Does the mother have to provide a DNA sample?

Question:

Does the mother have to provide a DNA sample?

Our answer:

Our paternity DNA tests are most conclusive if we can test all three of the child, mother and alleged father.

A test without a sample from the mother will not provide the same degree of certainty as a test with samples from both parents.

If and alleged father is not available for testing, then tests such as sibling, grandparent, or aunt/uncle DNA tests can also be performed.  The biological mother of the tested “child” should always take part in such tests.  Occasionally when tests there is no parental involvement at all, a biological relationship may exist between two (or more) tested people, but it cannot be detected because of the relatively low amount of DNA shared between the tested individuals.  This would be the one thing we would like to make you aware of before embarking on such a test.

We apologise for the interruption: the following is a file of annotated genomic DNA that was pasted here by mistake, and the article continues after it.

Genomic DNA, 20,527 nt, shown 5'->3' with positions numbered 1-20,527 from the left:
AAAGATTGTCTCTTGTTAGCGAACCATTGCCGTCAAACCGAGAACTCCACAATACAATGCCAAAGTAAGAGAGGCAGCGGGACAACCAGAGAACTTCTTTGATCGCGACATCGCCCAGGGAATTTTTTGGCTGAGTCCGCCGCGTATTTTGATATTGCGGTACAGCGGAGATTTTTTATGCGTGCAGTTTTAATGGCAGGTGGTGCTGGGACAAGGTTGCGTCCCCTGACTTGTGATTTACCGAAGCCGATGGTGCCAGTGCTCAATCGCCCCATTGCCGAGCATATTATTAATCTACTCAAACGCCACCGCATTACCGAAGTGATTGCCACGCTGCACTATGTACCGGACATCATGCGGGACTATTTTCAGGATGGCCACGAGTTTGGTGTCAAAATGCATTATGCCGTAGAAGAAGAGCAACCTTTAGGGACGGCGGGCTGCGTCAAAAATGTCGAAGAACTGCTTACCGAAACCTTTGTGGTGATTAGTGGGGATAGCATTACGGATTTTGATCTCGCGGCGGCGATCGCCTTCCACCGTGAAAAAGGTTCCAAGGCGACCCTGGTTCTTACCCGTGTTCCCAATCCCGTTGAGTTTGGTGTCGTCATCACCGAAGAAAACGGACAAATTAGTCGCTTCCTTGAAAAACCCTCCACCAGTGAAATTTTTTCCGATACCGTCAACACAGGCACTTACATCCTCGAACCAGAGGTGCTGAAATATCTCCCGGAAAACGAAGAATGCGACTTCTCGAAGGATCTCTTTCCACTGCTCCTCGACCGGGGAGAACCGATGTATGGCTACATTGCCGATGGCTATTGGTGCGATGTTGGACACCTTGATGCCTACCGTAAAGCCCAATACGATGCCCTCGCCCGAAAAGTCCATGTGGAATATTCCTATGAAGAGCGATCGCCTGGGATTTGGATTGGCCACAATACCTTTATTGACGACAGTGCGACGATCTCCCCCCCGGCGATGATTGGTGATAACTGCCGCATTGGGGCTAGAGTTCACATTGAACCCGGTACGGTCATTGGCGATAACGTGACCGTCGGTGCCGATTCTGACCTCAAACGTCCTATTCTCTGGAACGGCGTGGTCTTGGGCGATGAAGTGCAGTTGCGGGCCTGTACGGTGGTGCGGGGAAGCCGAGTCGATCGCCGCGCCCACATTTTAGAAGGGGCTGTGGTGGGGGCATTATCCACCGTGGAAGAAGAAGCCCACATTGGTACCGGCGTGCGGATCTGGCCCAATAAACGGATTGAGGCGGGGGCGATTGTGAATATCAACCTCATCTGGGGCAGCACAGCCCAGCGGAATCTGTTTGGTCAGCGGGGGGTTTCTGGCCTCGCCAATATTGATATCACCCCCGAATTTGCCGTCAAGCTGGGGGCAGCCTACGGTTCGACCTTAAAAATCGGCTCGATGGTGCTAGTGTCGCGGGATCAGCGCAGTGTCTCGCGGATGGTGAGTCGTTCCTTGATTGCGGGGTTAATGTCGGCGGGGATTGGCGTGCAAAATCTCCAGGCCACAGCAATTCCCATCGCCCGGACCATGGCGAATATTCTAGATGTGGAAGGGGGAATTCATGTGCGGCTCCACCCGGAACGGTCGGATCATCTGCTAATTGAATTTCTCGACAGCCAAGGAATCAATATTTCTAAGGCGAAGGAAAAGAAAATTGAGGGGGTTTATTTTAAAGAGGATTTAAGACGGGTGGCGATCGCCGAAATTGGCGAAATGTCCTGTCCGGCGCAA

In cases where the alleged father or any person other than the child’s mother signs on behalf of the child under 16 years, we always ask to see proof of parental responsibility e.g., the full birth certificate or a marriage certificate to the mother. This can be sent us to by email. For further information regarding Parental Responsibility, please see FAQ ‘What is Parental Responsibility (PR)?

We will not process any samples without the appropriate consent and evidence of this where it is any person other than the child’s mother signing on behalf of the child. This will effect your expected results due date if we have not received this evidence before the samples arrive with us.

Please see FAQ’s “What is the consent form?” and “What is Parental Responsibility (PR)?” for further information regarding father and child only DNA tests.

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